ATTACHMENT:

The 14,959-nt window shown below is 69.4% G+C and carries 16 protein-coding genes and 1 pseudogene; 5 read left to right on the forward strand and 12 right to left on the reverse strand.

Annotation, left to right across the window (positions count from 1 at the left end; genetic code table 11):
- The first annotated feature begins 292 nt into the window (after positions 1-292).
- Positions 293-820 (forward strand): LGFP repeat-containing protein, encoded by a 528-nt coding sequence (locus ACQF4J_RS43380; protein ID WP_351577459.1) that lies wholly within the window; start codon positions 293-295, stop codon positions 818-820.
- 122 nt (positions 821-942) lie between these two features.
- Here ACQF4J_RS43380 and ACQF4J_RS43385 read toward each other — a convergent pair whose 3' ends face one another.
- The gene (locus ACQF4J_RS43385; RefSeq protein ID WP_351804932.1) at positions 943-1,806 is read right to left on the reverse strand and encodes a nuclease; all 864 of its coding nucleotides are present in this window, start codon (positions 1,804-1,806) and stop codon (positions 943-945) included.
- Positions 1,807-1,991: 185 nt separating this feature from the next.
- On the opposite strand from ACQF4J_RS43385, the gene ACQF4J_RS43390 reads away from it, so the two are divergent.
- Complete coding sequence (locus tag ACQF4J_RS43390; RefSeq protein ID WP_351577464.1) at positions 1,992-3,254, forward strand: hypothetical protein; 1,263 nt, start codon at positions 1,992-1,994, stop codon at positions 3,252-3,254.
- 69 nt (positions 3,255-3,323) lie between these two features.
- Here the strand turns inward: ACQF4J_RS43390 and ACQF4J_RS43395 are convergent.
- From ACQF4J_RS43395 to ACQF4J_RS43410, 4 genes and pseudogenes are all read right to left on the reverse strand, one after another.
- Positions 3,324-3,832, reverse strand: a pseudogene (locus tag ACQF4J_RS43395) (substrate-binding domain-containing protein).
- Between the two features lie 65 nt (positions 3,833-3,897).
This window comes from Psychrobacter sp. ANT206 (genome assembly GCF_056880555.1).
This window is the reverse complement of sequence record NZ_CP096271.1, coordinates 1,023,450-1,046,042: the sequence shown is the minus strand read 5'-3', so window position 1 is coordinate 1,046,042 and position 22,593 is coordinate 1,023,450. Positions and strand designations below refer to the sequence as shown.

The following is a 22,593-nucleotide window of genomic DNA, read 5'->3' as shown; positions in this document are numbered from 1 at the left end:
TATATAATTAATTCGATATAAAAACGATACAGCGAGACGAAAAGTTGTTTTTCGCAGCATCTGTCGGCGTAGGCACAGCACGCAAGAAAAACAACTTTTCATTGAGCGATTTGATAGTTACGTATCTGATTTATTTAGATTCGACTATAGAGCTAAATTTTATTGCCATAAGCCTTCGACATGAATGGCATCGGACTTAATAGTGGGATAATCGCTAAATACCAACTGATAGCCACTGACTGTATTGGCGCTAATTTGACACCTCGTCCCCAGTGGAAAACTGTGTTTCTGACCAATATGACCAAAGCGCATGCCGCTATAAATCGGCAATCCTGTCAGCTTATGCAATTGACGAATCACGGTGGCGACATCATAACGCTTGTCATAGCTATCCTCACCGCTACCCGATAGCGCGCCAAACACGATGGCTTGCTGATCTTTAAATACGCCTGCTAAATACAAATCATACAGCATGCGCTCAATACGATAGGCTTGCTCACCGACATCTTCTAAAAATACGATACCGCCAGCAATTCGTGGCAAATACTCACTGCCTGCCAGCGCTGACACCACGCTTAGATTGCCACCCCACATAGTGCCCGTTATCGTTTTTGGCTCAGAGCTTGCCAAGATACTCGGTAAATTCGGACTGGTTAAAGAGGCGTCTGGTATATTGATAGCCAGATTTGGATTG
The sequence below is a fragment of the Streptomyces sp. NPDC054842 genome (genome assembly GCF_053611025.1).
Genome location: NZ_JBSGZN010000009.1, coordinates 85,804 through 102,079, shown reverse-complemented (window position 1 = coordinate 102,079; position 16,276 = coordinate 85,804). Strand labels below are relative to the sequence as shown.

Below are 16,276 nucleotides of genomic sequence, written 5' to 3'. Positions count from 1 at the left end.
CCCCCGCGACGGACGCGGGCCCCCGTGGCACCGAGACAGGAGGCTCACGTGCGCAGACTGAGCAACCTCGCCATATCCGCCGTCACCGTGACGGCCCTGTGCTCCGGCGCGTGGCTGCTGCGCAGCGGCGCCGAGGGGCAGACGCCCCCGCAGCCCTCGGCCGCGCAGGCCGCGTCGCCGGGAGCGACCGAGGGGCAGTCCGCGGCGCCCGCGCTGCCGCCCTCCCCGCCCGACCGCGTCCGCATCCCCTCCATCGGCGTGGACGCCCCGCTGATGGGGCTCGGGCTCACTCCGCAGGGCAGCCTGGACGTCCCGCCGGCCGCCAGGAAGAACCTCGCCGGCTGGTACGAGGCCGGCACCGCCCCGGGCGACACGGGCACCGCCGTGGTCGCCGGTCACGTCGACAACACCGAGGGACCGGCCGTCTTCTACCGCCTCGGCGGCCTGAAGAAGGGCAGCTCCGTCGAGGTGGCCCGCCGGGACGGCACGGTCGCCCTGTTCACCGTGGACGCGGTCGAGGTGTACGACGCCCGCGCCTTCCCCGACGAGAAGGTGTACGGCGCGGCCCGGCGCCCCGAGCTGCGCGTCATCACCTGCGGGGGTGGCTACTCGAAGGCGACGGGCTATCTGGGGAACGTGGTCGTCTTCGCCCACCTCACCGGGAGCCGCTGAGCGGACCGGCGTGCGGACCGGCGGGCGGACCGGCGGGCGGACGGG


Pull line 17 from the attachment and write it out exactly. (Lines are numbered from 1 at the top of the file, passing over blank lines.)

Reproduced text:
This window is the reverse complement of sequence record NZ_CP096271.1, coordinates 1,023,450-1,046,042: the sequence shown is the minus strand read 5'-3', so window position 1 is coordinate 1,046,042 and position 22,593 is coordinate 1,023,450. Positions and strand designations below refer to the sequence as shown.